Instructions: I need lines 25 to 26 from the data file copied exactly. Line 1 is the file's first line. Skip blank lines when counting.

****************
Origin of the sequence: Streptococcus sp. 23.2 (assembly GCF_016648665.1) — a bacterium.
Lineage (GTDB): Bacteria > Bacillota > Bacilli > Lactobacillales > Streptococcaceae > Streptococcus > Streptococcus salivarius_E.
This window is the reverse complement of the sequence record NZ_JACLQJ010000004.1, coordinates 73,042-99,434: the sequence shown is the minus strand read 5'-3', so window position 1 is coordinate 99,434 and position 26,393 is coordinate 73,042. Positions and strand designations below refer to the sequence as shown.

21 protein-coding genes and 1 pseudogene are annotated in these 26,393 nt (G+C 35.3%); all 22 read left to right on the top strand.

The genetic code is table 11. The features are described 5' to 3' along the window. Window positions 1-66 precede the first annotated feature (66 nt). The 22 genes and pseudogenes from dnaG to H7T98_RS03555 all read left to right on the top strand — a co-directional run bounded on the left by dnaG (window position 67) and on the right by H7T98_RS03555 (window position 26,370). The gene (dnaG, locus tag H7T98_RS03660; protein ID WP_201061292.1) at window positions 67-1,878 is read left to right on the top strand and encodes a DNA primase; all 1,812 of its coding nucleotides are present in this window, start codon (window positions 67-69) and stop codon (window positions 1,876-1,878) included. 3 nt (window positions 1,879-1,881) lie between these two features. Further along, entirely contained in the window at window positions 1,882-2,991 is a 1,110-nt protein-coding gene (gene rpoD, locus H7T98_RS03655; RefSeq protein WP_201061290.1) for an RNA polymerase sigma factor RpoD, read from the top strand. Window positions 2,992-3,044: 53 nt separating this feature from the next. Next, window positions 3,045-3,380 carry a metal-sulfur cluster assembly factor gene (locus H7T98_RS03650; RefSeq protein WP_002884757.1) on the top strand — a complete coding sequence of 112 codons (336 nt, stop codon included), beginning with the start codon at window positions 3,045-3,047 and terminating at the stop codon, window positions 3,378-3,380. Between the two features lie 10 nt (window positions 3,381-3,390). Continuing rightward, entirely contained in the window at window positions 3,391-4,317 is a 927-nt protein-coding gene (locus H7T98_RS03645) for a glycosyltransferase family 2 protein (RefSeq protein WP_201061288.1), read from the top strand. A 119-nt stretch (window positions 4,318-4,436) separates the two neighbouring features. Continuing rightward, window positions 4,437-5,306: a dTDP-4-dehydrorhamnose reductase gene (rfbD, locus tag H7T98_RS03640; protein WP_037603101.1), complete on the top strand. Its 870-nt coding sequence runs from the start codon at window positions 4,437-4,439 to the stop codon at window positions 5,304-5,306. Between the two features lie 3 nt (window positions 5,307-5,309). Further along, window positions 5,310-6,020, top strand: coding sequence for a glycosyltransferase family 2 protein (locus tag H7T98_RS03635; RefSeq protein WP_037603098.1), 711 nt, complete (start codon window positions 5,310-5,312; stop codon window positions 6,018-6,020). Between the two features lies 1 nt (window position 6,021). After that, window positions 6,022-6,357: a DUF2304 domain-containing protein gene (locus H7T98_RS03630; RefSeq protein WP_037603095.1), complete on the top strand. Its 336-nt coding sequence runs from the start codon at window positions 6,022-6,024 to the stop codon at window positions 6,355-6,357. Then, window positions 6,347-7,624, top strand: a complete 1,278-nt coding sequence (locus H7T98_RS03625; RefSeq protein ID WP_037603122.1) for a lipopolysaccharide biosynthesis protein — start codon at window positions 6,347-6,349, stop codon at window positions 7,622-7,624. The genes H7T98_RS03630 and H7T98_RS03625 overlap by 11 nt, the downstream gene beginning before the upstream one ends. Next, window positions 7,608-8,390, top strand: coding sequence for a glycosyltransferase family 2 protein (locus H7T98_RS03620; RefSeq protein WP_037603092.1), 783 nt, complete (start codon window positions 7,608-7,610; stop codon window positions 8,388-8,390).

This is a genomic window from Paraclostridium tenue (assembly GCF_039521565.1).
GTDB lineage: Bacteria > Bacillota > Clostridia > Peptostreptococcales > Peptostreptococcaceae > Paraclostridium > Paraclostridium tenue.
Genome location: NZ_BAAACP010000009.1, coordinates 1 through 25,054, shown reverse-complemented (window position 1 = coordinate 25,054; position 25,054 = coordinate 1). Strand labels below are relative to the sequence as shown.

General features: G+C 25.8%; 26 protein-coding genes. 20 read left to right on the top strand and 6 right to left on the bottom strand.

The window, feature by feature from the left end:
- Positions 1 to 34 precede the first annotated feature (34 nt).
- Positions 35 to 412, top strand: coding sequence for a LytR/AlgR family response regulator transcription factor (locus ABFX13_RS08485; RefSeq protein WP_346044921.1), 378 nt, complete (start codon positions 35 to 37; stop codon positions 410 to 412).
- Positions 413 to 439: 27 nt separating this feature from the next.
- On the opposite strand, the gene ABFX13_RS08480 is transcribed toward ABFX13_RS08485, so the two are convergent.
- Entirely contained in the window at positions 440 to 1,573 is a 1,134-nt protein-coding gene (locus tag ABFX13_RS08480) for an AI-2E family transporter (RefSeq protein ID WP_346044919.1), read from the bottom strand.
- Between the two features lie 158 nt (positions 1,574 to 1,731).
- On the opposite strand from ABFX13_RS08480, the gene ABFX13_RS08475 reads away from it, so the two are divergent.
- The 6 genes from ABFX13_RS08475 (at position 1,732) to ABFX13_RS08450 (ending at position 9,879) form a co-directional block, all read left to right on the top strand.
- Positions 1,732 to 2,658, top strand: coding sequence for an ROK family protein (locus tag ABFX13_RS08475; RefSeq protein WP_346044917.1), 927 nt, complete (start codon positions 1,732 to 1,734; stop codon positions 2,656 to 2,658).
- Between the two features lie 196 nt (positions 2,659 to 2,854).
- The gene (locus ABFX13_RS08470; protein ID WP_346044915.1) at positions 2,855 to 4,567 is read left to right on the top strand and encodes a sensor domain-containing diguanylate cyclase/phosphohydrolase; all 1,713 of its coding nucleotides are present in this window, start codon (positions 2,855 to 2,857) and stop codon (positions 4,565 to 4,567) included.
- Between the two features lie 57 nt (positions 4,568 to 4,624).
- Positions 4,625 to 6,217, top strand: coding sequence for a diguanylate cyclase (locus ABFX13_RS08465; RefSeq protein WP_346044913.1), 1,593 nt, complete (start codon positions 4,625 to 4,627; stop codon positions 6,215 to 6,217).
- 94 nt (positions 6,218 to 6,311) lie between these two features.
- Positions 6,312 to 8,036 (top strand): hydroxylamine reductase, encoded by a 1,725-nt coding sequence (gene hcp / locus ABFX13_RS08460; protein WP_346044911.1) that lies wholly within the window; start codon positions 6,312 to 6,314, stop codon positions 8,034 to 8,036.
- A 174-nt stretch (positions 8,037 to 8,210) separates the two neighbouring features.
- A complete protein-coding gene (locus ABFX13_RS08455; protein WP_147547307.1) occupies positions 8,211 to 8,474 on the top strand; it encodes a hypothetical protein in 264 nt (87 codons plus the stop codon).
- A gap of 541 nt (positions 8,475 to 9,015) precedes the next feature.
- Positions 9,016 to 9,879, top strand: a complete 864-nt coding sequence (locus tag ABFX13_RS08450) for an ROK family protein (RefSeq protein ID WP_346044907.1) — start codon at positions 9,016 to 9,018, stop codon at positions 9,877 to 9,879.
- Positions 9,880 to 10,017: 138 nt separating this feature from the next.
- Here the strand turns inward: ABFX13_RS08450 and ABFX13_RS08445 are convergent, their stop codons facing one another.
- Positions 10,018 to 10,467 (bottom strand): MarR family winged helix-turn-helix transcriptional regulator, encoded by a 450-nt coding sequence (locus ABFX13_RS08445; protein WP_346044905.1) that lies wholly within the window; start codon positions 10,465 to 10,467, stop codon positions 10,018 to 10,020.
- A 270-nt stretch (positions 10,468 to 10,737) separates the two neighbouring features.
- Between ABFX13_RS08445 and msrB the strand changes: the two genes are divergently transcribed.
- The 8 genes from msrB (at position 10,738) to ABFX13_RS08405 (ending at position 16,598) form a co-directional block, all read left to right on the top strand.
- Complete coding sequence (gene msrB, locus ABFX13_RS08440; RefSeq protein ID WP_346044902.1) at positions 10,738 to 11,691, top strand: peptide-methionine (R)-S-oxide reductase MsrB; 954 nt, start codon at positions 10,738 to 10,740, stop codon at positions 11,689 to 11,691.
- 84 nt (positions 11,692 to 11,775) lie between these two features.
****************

- Positions 6,312 to 8,036 (top strand): hydroxylamine reductase, encoded by a 1,725-nt coding sequence (gene hcp / locus ABFX13_RS08460; protein WP_346044911.1) that lies wholly within the window; start codon positions 6,312 to 6,314, stop codon positions 8,034 to 8,036.
- A 174-nt stretch (positions 8,037 to 8,210) separates the two neighbouring features.